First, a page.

This app developer learned coding in prison and created an alternative to calling the police

December 17, 2020 by G.W. Schulz

At any given time in Oklahoma, there are about 3,000 men and women on parole.

Under the strict terms of prison release, all parolee contact with law enforcement must be reported to their parole officer.

Even mundane, everyday contact that may not have been the parolee’s fault must be reported. This includes any police contact, including traffic fender-benders, witnessing a crime committed by someone else, even police assistance with a medical emergency.

The impact of this required reporting can lead to parolees being placed under increased scrutiny or even sent back to prison.

So when the opportunity arrived for Tomas Correa to help create an alternative to calling the police for community issues, he didn’t hesitate to sign up. Correa served five years in a New York State prison for weapons possession before being released on parole in 2014.

Through his experience in state custody, Correa was introduced to a computer coding boot camp for offenders called Justice Through Code sponsored by Columbia University. From there, he joined the nonprofit software company Emergent Works, which partners experienced engineers with trained offenders like Correa to work on real digital products.

Correa and his team developed an app called Not911. The app, currently limited to New York, routes people to non-law enforcement community organizations that can provide an array of services without law enforcement involvement.

“Being able to circumvent the police and still get your needs met is a beautiful thing. The first thing that comes to mind is a person on parole,” Correa said in a September post about the app. “If [parolees] were to fall off a bike and need assistance and call an ambulance, the police would come, and they could have their parole violated for police contact.”

The app covers services ranging from mental health incidents, victims of violence, homelessness and drug overdoses, immigration issues, and legal services.

Correa and his team were inspired in part by this year’s Black Lives Matter protests which have spurred calls for similar police alternatives. Even many law enforcers argue that communities in the United States have become overly reliant on police to answer public safety calls that don’t always require a trained law enforcement response.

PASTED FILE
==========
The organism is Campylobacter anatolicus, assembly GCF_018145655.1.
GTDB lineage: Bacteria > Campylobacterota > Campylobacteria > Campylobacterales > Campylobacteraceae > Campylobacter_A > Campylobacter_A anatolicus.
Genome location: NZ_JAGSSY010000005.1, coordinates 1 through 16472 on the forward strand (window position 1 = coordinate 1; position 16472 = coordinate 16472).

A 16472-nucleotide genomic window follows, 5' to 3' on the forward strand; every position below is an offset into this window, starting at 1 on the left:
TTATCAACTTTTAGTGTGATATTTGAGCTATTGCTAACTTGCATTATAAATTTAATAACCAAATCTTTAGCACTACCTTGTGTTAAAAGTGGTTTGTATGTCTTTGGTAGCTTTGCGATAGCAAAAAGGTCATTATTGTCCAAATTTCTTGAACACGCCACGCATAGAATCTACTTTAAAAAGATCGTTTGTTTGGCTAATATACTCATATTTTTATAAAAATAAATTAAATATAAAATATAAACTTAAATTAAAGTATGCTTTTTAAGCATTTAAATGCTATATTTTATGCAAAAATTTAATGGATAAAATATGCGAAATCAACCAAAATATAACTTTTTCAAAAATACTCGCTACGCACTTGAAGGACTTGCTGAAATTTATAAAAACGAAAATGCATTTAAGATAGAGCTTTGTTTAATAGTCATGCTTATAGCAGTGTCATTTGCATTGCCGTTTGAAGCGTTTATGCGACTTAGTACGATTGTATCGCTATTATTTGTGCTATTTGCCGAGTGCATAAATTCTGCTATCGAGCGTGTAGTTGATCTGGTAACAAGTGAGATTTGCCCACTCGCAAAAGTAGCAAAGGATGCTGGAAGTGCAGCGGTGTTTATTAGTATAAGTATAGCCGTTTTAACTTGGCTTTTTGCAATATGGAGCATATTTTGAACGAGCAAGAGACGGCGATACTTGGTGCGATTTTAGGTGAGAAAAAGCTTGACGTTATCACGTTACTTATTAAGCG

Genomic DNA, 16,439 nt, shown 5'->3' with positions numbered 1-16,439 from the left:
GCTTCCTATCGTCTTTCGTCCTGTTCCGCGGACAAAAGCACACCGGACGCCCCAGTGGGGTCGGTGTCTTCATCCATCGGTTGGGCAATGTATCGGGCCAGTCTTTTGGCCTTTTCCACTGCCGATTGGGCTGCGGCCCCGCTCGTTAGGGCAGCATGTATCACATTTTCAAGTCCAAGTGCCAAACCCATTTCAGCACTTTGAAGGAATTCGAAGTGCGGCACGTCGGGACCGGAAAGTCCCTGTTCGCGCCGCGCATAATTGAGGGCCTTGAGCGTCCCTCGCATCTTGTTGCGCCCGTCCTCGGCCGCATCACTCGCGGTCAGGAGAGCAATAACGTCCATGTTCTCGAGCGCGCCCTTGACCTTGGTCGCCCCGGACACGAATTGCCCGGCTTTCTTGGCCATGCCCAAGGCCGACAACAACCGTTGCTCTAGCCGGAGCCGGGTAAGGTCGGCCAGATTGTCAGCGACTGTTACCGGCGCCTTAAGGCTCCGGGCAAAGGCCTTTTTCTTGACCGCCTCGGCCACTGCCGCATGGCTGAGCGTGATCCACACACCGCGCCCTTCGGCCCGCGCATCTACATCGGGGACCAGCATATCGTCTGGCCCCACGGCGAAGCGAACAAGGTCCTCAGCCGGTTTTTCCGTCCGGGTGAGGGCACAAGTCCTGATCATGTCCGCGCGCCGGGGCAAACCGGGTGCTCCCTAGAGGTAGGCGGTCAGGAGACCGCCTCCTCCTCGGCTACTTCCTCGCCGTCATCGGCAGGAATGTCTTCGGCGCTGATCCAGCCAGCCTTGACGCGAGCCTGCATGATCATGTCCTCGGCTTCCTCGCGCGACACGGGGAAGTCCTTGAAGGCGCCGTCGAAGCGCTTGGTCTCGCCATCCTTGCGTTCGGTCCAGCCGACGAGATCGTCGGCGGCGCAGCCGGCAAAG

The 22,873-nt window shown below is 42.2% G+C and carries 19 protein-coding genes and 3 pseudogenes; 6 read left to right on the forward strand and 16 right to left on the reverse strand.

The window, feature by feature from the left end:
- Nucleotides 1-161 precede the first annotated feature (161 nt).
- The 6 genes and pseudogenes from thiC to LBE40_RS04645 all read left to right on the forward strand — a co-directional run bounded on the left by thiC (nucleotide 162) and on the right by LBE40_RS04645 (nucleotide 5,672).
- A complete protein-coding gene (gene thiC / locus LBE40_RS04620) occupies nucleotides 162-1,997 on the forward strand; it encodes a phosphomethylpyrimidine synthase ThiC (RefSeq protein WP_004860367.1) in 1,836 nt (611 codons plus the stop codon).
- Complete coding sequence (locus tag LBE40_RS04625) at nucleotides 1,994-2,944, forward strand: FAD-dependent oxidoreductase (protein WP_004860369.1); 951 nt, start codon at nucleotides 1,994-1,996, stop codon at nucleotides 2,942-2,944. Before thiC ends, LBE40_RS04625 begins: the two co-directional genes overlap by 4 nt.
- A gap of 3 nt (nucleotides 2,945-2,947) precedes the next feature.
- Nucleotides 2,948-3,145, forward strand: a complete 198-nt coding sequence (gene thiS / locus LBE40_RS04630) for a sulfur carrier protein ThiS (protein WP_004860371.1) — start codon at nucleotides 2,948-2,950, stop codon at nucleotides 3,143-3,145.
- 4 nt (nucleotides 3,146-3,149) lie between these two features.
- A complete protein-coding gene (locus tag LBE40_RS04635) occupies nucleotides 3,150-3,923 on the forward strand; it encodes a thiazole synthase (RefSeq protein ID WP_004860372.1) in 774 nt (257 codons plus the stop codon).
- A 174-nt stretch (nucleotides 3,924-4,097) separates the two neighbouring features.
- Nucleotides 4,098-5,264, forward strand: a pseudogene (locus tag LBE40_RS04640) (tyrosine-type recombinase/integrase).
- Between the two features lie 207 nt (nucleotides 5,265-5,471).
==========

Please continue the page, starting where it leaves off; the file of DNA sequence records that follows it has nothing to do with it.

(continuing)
Officials in Denver recently created Support Team Assisted Response units that include medical professionals instead of police for responding to certain types of calls. Dallas has responded to thousands of mental-health calls since 2018 with help from a local hospital.

Here in Oklahoma, the Norman City Council made headlines when it decided to reprogram over $800,000 from its police department budget this year to use trained, unarmed city employees to answer mental illness, drug abuse, and homelessness calls.

Police in Oklahoma City began partnering with state health officials this year to make non-law enforcement experts digitally available through tablets in mental health cases.

Claremore police began using a similar tablet approach in 2016 with iPads that were donated by a local mental health hospital. Astonishingly, as police there gradually began using the iPads, Claremore was able to push down the number of people committed against their will to the mental-health hospitals from a high of 1,115 five years ago to just one in 2019.

Tulsa in the process of adding health-crisis experts to its emergency dispatch teams.

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